A good day yesterday. The postman delivered an eagerly-awaited package containing the DVD of Seven Psychopaths, and the CD boxset of Doctor Feelgood (1974-77 the Wilko years). Now I know that Wilko is not a psychopath, but back in the early 70’s his performances certainly gave a good impression of one. Good enough to justify the contrived title of this post.
I’m saving the film for the weekend when I can watch it with Jayne. We both enjoyed In Bruges, and this is from the same people so I have high expectations of it.
I couldn’t show the same patience with the Feelgood set though, and the bonus DVD went straight onto the player.
The set itself contains all Dr. Feelgood’s first four albums in their entirety. That in itself is worth the small cost. On top of that there is a disc full of extra stuff, the usual unreleased tracks, demos, b-sides and the like that you find on such collections. Sometimes you get a box set or a remastered album and the extras fail to deliver, being just very slightly different mixes, or something that was unreleased for very good reason. In this case the extras would just about justify buying the box set even of you already have the 4 ‘proper’ albums.
There are 24 tracks, including a couple of real gems, namely a live version of Roxette from before Wilko came up with the riff for it and it was a sort of doo-wop track. The other standout track is the song that should have been on the Sneakin’ Suspicion album but somehow got missed off – Everybody’s Carrying A Gun along with a mighty 8-minute jam version of the same song. The 40-page booklet in contains a long piece by Wilko that describes the circumstances of a lot of the extra tracks.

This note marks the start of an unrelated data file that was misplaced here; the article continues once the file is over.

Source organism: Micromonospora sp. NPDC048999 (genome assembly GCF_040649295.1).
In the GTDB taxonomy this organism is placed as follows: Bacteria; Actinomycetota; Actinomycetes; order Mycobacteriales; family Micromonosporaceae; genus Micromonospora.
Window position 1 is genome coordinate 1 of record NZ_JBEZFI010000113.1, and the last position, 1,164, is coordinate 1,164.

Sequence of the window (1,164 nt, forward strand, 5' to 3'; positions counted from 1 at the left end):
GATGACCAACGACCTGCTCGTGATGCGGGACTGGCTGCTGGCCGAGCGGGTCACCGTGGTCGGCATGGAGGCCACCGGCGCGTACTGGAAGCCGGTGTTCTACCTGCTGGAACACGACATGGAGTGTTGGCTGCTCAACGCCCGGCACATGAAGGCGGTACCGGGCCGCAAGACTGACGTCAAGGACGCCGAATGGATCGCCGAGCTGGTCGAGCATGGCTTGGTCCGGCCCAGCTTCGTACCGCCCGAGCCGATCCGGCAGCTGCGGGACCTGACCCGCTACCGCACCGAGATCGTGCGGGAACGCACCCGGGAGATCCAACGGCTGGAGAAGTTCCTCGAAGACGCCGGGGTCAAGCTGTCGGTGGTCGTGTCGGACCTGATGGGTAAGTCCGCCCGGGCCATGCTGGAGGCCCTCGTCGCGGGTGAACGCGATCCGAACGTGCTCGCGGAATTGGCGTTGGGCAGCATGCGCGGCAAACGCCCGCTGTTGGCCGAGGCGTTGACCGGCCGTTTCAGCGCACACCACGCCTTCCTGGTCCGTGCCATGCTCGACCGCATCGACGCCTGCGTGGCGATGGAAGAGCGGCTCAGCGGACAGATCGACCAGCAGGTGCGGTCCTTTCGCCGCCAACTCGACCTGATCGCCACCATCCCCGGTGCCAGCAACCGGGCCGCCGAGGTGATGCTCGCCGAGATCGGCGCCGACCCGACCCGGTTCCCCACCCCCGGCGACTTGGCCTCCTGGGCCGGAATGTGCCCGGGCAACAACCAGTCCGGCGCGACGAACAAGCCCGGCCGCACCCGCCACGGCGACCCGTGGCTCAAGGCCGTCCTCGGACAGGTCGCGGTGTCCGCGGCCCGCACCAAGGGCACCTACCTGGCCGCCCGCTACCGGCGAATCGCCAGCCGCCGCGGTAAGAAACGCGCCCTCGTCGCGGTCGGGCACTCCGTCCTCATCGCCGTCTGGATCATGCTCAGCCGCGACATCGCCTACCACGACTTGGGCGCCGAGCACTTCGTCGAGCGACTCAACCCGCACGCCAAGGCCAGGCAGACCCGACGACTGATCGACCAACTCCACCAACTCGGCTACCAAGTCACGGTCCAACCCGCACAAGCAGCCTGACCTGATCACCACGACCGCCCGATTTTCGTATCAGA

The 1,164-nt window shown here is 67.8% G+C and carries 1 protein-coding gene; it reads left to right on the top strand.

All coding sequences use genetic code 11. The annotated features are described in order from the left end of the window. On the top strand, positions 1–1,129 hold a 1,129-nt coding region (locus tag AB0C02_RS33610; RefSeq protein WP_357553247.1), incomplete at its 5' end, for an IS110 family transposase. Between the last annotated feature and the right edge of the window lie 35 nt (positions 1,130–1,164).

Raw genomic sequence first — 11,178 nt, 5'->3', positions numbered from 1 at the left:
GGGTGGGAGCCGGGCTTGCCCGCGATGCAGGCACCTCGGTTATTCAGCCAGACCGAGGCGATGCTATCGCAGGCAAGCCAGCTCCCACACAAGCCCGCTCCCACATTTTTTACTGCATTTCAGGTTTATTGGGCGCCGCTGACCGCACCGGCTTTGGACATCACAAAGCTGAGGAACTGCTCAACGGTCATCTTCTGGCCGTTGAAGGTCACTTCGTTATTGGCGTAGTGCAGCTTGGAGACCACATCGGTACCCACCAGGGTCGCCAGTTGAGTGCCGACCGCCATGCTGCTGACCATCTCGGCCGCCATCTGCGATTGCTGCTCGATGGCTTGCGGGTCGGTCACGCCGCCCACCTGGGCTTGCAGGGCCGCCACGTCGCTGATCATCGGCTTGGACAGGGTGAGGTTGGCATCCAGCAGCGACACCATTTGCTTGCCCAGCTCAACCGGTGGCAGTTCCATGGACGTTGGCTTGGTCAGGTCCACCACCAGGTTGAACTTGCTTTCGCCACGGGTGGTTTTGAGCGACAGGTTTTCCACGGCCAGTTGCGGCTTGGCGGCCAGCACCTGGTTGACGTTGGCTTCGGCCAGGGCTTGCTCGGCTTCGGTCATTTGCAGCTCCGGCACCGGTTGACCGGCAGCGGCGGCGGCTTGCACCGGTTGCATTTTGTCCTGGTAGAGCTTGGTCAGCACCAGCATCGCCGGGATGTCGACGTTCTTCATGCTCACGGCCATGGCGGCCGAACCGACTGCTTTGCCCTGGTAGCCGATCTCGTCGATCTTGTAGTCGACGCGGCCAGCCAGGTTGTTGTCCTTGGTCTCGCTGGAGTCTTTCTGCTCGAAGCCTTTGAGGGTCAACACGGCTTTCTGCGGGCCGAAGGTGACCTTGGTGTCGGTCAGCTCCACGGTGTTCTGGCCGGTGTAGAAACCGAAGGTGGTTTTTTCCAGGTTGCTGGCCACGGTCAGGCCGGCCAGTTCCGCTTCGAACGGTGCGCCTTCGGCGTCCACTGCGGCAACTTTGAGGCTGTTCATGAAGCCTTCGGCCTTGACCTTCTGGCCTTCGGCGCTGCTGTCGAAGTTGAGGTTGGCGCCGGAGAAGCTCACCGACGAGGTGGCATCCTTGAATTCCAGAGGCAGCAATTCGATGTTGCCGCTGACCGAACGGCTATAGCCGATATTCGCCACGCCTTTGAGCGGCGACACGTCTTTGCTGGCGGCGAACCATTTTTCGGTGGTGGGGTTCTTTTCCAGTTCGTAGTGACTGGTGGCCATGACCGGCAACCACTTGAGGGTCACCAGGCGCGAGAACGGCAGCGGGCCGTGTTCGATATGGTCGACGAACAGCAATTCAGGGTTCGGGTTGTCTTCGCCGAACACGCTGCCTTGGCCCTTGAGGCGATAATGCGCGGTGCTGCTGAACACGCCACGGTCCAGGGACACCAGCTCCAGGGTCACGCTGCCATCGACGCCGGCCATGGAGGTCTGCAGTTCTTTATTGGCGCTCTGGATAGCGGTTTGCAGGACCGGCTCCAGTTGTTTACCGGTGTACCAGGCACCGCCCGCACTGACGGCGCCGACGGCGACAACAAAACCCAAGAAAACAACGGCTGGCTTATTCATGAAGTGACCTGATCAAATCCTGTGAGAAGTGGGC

And what about the DVD? A large chunk of it (9 tracks) is from the 1975 Kursall concert that features on the excellent Going Back Home DVD, so I already had it. Other than that you get 7 tracks from a 1975 TV show calkled The Geordie Scene. Some of these are quite familiar from various clip shows, but I’m pretty sure I hadn’t seen all of them. There are 3 tracks from TOGWT and one from another TV show. At the end are a couple of live songs from a festival in Finland plus an interview with the band.
I’ve seen clips of the interview before, which is in its own way hilarious. The sound and picture are a little ropey but fascinating and all the more impressive once you notice that it appears to have been done with a single camera.
All the concert and TV footage is hugely entertaining. I know Wilko had this wide-eyed and unhinged image but its Lee Brilleaux who is the truly scary one. You wouldn’t want to mess with him. What is most telling is when you see the looks that Wilko gives him. You get a sense of a sort of hero worship, which makes it all the sadder when you think about how it all fell apart.
The band with Wilko were totally hypnotic with the rock solid and too-often overlooked rhythm section (Big Figure and Sparks both playing effortlessly) behind Wilko’s manic, stabbing guitar and Brilleaux’s total geezer, aggressive vocals. The only thing that comes close to this is Gang of Four.
For less than fifteen quid this is an absolute bargain!